According to a survey of those involved in the court proceedings, ensuring the presence of witnesses, late submission of evidence and the need to obtain additional evidence are among the most common reasons for lengthy court proceedings. The survey, conducted by a working group set up by the Supreme Court, involved almost 1,000 judges, lawyers and prosecutors.

By its decision of 10 February, the Judicial Council called on the Supreme Court to establish a working group to assess the factors influencing the duration of civil, criminal and administrative proceedings in Latvian courts. Three senators, representatives of the Bar, the Prosecutor's Office and the Ministry of Foreign Affairs, as well as representatives of the Division of Case-law and Research of the Supreme Court have been invited to take part in the working group. At the first meeting of the working group, it was decided, among other issues related to the length of the proceedings, to conduct a survey to hear the views of officials, involved in the various stages of proceedings, on the length of proceedings and possible solutions.

The survey prepared by the working group on the causes of lengthy proceedings was well received; 256 judges, 321 prosecutors and 372 advocates took part in the survey. The participants of the survey expressed their opinion on the factors negatively affecting the speed of criminal, civil and administrative proceedings, the means of delaying proceedings and procedural means to avoid delays in proceedings, as well as they provided suggestions on what changes would be needed to reduce the duration of proceedings, that is, the possible amendments to regulatory framework, increasing of court resources, further training of judges and other solutions.

The working group appreciates the respondents' contribution to the preparation of the responses and thanks each judge, prosecutor and advocate who responded and expressed their views. The answers received will be useful for the future work of the working group.

At the meeting on April 16, the members of the working group agreed that further work would be divided according to the procedural framework, performing an initial analysis and evaluation of the collected proposals and opinions. The issue of postponement of court hearings due to the incapacity of employment of the parties will be examined separately.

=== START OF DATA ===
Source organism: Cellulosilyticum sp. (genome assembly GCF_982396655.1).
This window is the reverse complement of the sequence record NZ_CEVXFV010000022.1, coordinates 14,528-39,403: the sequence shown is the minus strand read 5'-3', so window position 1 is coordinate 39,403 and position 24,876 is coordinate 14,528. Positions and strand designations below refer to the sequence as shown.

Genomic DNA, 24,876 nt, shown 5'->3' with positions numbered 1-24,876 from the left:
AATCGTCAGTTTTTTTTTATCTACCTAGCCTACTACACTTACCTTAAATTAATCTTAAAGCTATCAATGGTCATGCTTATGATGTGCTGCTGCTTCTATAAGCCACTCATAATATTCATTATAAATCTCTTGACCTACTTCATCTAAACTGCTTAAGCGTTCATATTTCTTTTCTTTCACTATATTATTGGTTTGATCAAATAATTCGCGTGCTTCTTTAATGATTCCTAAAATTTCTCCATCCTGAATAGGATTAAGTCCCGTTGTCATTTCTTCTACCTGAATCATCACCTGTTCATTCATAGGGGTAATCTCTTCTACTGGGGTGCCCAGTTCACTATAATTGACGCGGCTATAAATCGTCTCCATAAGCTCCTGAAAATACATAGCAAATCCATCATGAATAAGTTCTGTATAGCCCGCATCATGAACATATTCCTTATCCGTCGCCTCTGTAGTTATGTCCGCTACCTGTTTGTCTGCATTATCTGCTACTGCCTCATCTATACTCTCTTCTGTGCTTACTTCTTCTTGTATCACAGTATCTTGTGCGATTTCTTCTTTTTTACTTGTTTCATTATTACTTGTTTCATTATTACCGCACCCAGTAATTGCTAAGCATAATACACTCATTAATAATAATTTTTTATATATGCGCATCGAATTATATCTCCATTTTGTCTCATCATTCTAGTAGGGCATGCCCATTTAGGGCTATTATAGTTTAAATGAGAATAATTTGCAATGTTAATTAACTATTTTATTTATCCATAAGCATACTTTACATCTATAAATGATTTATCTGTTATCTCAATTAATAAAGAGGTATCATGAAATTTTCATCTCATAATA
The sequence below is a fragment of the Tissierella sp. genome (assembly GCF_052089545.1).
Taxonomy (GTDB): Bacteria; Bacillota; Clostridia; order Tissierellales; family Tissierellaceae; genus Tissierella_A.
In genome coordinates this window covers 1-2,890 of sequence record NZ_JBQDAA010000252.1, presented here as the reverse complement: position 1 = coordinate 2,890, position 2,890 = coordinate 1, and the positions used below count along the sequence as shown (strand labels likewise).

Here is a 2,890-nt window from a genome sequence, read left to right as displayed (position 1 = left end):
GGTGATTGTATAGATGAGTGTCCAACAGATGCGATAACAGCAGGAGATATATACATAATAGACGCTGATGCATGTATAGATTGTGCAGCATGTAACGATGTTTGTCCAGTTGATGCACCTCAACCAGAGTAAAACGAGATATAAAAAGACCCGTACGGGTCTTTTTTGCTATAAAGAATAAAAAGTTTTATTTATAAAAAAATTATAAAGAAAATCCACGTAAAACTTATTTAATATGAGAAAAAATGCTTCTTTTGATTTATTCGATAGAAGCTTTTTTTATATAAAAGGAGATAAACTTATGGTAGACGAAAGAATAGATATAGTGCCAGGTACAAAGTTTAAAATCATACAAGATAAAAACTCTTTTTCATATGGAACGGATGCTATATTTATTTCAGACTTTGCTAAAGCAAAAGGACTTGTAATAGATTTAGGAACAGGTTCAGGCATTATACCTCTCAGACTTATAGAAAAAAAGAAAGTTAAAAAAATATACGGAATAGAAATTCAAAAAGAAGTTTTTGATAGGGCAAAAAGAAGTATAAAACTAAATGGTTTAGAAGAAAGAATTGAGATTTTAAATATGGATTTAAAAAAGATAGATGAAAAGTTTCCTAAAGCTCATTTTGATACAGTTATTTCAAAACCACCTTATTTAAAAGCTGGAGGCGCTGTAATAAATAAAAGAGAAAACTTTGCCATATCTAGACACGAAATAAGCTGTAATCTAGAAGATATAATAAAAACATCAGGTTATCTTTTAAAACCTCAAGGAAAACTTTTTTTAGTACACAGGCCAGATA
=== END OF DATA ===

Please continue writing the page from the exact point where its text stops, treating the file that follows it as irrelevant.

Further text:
In accordance with the decision of the Judicial Council, the summary of decisions on the factors influencing the length of proceedings and the conclusions reached in the course of the investigation must be submitted to the Judicial Council by 1 October.

 

Insight into the answers provided in the survey

The most significant factors negatively influencing the length of civil proceedings are as follows (answers by the number of respondents):

Judges

Prosecutors

Advocates

Sending documents abroad (95)

Late submission of evidence (92)

Conduct of the parties during the hearing ('procedural hooliganism') (87)

Defendant's failure to appear (22)

Absence of witnesses (20)

Complexity of the case (18)

 

Planning of court’s (judge’s) working time (173)

Late submission of evidence (154)

Conduct of the parties during the hearing ('procedural hooliganism') (150)

The most significant factors negatively influencing the length of criminal proceedings are as follows (answers by the number of respondents)

Judges

Prosecutors

Advocates

Ensuring the presence of witnesses (77)

Defendant's failure to appear (70)

Quality of pre-trial investigations (52)

Ensuring the presence of witnesses (261)

Defendant's failure to appear (257)

Complexity of the case (150)

Ensuring the presence of witnesses (165)

Quality of pre-trial investigations (155)

Complexity of the case (99)

The most significant factors negatively influencing the length of administrative proceedings are as follows (answers by the number of respondents)

Judges

Prosecutors

Advocates

Additional evidence required (70)

Absence of witnesses (58)

Complexity of the case (47)

Absence of witnesses (97)

Complexity of the case (93)

Additional evidence required (73)

 

Additional evidence required (136)

Complexity of the case (118)

Low quality procedural documents (78)

 

 

Information prepared by

Anita Zikmane

Head of the Division of Case-law and Research of the Supreme Court